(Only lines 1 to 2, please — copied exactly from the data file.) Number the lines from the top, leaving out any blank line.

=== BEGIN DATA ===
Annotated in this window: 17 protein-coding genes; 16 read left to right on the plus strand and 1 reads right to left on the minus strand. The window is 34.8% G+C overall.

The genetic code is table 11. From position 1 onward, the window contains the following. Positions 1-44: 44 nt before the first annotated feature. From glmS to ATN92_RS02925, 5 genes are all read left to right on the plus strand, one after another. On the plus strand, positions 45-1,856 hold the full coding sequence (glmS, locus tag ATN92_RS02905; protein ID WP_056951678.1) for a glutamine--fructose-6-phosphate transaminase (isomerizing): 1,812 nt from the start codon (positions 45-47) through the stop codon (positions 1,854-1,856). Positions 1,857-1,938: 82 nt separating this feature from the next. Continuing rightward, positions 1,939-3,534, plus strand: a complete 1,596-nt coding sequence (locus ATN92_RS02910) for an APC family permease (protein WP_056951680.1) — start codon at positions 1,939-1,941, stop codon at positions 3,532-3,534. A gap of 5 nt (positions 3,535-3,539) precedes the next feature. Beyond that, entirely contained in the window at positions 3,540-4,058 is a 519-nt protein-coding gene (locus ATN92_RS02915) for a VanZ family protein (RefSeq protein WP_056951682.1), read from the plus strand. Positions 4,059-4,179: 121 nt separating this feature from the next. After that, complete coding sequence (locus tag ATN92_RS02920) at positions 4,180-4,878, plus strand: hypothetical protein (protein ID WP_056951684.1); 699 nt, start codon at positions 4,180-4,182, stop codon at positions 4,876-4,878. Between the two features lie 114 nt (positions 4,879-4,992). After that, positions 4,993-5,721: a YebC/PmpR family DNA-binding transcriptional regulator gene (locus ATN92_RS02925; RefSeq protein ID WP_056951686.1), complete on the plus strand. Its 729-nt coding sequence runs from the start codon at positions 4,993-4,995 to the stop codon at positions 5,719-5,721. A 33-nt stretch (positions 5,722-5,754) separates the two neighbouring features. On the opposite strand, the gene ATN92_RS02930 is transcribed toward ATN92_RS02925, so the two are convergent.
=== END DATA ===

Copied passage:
Annotated in this window: 17 protein-coding genes; 16 read left to right on the plus strand and 1 reads right to left on the minus strand. The window is 34.8% G+C overall.

The genetic code is table 11. From position 1 onward, the window contains the following. Positions 1-44: 44 nt before the first annotated feature. From glmS to ATN92_RS02925, 5 genes are all read left to right on the plus strand, one after another. On the plus strand, positions 45-1,856 hold the full coding sequence (glmS, locus tag ATN92_RS02905; protein ID WP_056951678.1) for a glutamine--fructose-6-phosphate transaminase (isomerizing): 1,812 nt from the start codon (positions 45-47) through the stop codon (positions 1,854-1,856). Positions 1,857-1,938: 82 nt separating this feature from the next. Continuing rightward, positions 1,939-3,534, plus strand: a complete 1,596-nt coding sequence (locus ATN92_RS02910) for an APC family permease (protein WP_056951680.1) — start codon at positions 1,939-1,941, stop codon at positions 3,532-3,534. A gap of 5 nt (positions 3,535-3,539) precedes the next feature. Beyond that, entirely contained in the window at positions 3,540-4,058 is a 519-nt protein-coding gene (locus ATN92_RS02915) for a VanZ family protein (RefSeq protein WP_056951682.1), read from the plus strand. Positions 4,059-4,179: 121 nt separating this feature from the next. After that, complete coding sequence (locus tag ATN92_RS02920) at positions 4,180-4,878, plus strand: hypothetical protein (protein ID WP_056951684.1); 699 nt, start codon at positions 4,180-4,182, stop codon at positions 4,876-4,878. Between the two features lie 114 nt (positions 4,879-4,992). After that, positions 4,993-5,721: a YebC/PmpR family DNA-binding transcriptional regulator gene (locus ATN92_RS02925; RefSeq protein ID WP_056951686.1), complete on the plus strand. Its 729-nt coding sequence runs from the start codon at positions 4,993-4,995 to the stop codon at positions 5,719-5,721. A 33-nt stretch (positions 5,722-5,754) separates the two neighbouring features. On the opposite strand, the gene ATN92_RS02930 is transcribed toward ATN92_RS02925, so the two are convergent.